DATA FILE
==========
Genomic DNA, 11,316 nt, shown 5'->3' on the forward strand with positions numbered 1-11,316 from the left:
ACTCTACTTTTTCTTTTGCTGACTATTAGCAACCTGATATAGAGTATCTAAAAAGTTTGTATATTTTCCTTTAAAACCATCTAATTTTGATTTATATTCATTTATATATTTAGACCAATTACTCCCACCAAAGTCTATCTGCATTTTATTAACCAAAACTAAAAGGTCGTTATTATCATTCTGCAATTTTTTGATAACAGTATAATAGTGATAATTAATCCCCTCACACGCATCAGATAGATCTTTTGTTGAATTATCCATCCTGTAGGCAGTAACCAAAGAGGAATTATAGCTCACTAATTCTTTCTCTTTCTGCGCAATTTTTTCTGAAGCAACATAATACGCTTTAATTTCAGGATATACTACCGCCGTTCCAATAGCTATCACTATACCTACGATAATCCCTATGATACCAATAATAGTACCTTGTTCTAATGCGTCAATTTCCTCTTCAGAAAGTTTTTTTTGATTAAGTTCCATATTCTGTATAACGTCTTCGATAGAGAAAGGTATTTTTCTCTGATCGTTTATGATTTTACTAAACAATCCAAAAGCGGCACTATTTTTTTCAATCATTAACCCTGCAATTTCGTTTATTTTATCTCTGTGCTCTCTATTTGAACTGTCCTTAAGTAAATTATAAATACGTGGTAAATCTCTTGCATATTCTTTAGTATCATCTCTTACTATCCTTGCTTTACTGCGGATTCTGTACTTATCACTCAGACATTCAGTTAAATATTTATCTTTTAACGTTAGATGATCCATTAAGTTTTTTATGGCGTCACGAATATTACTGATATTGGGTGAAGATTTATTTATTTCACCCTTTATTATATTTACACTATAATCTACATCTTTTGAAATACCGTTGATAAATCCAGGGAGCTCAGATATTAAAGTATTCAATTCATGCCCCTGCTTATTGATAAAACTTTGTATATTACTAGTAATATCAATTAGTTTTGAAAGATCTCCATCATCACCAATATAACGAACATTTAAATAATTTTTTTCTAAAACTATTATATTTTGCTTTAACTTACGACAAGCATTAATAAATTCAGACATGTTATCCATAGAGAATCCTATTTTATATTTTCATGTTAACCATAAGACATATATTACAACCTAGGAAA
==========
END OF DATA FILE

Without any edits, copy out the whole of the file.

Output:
Genomic DNA, 11,316 nt, shown 5'->3' on the forward strand with positions numbered 1-11,316 from the left:
ACTCTACTTTTTCTTTTGCTGACTATTAGCAACCTGATATAGAGTATCTAAAAAGTTTGTATATTTTCCTTTAAAACCATCTAATTTTGATTTATATTCATTTATATATTTAGACCAATTACTCCCACCAAAGTCTATCTGCATTTTATTAACCAAAACTAAAAGGTCGTTATTATCATTCTGCAATTTTTTGATAACAGTATAATAGTGATAATTAATCCCCTCACACGCATCAGATAGATCTTTTGTTGAATTATCCATCCTGTAGGCAGTAACCAAAGAGGAATTATAGCTCACTAATTCTTTCTCTTTCTGCGCAATTTTTTCTGAAGCAACATAATACGCTTTAATTTCAGGATATACTACCGCCGTTCCAATAGCTATCACTATACCTACGATAATCCCTATGATACCAATAATAGTACCTTGTTCTAATGCGTCAATTTCCTCTTCAGAAAGTTTTTTTTGATTAAGTTCCATATTCTGTATAACGTCTTCGATAGAGAAAGGTATTTTTCTCTGATCGTTTATGATTTTACTAAACAATCCAAAAGCGGCACTATTTTTTTCAATCATTAACCCTGCAATTTCGTTTATTTTATCTCTGTGCTCTCTATTTGAACTGTCCTTAAGTAAATTATAAATACGTGGTAAATCTCTTGCATATTCTTTAGTATCATCTCTTACTATCCTTGCTTTACTGCGGATTCTGTACTTATCACTCAGACATTCAGTTAAATATTTATCTTTTAACGTTAGATGATCCATTAAGTTTTTTATGGCGTCACGAATATTACTGATATTGGGTGAAGATTTATTTATTTCACCCTTTATTATATTTACACTATAATCTACATCTTTTGAAATACCGTTGATAAATCCAGGGAGCTCAGATATTAAAGTATTCAATTCATGCCCCTGCTTATTGATAAAACTTTGTATATTACTAGTAATATCAATTAGTTTTGAAAGATCTCCATCATCACCAATATAACGAACATTTAAATAATTTTTTTCTAAAACTATTATATTTTGCTTTAACTTACGACAAGCATTAATAAATTCAGACATGTTATCCATAGAGAATCCTATTTTATATTTTCATGTTAACCATAAGACATATATTACAACCTAGGAAA